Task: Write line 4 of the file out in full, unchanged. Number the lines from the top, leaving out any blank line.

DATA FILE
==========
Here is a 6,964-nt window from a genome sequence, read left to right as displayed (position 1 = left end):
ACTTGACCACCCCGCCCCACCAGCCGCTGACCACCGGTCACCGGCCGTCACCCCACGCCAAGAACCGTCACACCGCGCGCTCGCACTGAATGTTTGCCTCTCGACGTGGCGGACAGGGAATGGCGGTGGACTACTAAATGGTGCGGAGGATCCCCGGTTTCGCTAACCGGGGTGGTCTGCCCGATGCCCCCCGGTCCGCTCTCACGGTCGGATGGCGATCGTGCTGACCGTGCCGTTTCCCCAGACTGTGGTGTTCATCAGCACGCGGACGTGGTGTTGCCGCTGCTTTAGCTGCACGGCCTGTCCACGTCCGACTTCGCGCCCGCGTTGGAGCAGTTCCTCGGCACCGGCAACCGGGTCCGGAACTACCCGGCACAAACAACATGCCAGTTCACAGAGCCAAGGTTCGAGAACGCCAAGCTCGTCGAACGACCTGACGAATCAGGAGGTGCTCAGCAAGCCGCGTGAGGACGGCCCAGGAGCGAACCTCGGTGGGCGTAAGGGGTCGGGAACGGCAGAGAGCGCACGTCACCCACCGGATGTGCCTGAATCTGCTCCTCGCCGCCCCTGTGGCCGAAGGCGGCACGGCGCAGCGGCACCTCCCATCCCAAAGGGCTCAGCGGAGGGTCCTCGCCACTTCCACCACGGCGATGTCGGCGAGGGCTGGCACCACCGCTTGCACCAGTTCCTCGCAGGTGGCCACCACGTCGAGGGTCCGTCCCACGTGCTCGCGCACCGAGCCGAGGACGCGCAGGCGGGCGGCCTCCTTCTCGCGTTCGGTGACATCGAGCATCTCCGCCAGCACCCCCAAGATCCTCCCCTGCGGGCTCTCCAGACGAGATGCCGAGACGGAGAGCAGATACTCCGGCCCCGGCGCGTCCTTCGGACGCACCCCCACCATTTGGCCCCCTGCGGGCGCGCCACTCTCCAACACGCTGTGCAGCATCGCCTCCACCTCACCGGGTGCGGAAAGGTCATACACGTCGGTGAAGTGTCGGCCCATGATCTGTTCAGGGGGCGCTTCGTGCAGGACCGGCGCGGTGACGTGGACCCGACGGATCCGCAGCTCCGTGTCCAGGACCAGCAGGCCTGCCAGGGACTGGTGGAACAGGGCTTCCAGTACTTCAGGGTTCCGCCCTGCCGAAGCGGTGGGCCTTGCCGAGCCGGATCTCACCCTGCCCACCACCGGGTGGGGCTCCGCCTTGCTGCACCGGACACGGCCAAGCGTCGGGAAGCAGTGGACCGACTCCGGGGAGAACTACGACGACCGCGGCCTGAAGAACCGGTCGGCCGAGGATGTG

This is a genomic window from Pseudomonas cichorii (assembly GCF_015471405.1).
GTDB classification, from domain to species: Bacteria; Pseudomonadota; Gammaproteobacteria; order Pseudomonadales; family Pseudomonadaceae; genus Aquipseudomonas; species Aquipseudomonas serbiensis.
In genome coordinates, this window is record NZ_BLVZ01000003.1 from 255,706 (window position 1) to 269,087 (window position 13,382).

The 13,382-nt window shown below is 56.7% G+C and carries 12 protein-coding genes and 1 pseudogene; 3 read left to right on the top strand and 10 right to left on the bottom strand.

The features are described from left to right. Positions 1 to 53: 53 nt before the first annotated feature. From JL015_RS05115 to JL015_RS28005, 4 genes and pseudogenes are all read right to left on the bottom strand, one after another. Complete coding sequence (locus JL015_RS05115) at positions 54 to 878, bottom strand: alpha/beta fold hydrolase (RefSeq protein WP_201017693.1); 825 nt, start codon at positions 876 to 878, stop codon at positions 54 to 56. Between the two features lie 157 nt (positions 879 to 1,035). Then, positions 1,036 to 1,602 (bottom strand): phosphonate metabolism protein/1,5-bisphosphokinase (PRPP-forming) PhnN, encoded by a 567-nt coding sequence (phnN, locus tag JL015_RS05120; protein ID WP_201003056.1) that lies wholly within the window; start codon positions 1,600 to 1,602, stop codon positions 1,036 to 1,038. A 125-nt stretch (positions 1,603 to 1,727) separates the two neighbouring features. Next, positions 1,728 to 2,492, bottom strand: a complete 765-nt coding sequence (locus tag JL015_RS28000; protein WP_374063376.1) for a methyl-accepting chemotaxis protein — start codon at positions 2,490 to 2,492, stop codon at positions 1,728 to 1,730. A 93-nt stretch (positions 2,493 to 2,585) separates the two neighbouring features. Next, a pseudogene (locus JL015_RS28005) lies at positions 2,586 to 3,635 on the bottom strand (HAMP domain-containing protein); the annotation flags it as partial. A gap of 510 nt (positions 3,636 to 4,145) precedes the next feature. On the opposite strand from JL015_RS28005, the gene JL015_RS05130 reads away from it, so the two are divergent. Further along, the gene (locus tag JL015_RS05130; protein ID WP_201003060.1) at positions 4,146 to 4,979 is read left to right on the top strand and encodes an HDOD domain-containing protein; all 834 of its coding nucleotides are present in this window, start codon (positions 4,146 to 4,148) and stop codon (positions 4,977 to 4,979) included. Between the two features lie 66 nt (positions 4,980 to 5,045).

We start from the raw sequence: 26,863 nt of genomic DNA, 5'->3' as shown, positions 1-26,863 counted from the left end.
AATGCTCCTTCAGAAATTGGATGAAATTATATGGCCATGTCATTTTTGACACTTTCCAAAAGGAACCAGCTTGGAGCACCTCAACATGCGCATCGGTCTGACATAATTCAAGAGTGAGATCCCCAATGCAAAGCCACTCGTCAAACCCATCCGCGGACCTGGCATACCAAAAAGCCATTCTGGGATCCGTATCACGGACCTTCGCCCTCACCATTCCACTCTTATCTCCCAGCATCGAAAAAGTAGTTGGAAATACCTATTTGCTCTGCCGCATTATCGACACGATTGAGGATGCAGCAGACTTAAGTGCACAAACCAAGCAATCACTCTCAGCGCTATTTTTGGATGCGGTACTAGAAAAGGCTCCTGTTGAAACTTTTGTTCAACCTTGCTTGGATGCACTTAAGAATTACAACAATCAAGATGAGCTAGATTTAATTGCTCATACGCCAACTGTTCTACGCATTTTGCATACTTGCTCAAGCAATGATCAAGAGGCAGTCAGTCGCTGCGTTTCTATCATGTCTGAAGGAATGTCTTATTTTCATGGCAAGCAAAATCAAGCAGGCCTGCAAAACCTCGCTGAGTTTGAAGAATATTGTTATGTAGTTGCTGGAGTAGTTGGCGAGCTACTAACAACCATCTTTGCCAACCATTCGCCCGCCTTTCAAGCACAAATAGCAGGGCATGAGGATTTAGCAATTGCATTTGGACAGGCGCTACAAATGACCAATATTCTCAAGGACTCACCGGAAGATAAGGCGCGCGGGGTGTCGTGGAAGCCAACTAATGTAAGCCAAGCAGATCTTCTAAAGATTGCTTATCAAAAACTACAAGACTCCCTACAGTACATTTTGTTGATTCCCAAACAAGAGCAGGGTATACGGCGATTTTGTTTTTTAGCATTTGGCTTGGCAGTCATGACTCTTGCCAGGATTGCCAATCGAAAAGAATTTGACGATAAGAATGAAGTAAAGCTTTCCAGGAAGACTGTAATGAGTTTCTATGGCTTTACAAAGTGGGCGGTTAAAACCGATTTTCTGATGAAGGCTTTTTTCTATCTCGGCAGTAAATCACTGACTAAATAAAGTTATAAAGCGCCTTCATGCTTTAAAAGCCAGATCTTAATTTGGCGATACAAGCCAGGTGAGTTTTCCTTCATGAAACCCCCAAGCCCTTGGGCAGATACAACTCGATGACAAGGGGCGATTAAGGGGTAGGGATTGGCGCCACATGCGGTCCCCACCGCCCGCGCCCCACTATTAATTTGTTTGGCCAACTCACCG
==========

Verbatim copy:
GTDB classification, from domain to species: Bacteria; Pseudomonadota; Gammaproteobacteria; order Pseudomonadales; family Pseudomonadaceae; genus Aquipseudomonas; species Aquipseudomonas serbiensis.